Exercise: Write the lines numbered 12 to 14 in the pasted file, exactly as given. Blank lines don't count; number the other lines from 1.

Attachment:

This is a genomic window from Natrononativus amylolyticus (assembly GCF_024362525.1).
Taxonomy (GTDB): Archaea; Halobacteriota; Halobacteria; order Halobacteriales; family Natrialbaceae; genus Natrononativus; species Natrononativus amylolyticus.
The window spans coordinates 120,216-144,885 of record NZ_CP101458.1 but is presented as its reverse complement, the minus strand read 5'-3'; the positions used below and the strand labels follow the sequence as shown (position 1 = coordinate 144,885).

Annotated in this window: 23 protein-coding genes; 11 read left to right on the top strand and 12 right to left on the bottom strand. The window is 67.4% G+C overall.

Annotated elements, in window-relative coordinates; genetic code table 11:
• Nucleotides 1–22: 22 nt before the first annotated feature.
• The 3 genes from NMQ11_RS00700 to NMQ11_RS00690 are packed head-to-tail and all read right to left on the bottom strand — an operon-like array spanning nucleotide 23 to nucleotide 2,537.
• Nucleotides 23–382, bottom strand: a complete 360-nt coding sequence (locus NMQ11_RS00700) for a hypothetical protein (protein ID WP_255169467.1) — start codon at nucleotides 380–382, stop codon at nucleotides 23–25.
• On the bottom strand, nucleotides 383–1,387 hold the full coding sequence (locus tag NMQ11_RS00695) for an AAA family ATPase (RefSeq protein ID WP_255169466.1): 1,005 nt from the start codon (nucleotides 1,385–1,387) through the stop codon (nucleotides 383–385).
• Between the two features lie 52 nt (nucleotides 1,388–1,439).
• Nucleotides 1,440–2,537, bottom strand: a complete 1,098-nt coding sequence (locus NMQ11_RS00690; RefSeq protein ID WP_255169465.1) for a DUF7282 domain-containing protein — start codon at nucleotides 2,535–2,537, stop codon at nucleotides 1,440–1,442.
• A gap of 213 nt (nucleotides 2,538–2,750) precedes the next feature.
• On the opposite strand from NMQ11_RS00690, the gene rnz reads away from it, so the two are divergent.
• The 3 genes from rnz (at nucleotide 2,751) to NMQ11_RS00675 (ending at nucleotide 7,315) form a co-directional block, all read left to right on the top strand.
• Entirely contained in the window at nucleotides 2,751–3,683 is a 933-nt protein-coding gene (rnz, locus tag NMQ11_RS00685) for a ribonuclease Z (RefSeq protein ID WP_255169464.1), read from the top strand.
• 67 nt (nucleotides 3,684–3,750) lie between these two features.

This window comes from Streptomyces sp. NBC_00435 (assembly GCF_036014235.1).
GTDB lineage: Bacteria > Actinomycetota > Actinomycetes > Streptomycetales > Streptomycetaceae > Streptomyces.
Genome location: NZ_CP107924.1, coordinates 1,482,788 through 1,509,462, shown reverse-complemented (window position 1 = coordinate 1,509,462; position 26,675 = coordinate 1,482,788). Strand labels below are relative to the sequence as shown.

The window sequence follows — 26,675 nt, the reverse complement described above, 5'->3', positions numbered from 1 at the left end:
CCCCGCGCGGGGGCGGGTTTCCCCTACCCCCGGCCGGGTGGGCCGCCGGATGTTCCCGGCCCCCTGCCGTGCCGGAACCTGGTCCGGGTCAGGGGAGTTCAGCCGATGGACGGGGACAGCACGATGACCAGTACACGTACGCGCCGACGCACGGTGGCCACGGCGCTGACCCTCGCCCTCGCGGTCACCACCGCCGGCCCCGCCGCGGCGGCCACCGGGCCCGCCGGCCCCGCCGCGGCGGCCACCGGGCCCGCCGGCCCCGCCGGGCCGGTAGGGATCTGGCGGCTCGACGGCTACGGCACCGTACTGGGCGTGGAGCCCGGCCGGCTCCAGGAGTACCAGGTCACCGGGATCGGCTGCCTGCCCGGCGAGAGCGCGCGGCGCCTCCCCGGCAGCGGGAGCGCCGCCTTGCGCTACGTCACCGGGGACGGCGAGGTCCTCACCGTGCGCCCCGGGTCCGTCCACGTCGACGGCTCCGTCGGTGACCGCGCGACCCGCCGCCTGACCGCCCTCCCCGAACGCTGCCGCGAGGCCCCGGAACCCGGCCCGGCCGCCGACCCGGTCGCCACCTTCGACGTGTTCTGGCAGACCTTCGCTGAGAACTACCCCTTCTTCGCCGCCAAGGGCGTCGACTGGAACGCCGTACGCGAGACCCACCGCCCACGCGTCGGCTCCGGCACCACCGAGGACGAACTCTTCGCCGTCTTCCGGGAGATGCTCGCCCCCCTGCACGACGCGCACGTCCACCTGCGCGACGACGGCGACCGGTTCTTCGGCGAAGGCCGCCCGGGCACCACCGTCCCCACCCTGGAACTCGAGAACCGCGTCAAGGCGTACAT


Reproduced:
• A gap of 213 nt (nucleotides 2,538–2,750) precedes the next feature.
• On the opposite strand from NMQ11_RS00690, the gene rnz reads away from it, so the two are divergent.
• The 3 genes from rnz (at nucleotide 2,751) to NMQ11_RS00675 (ending at nucleotide 7,315) form a co-directional block, all read left to right on the top strand.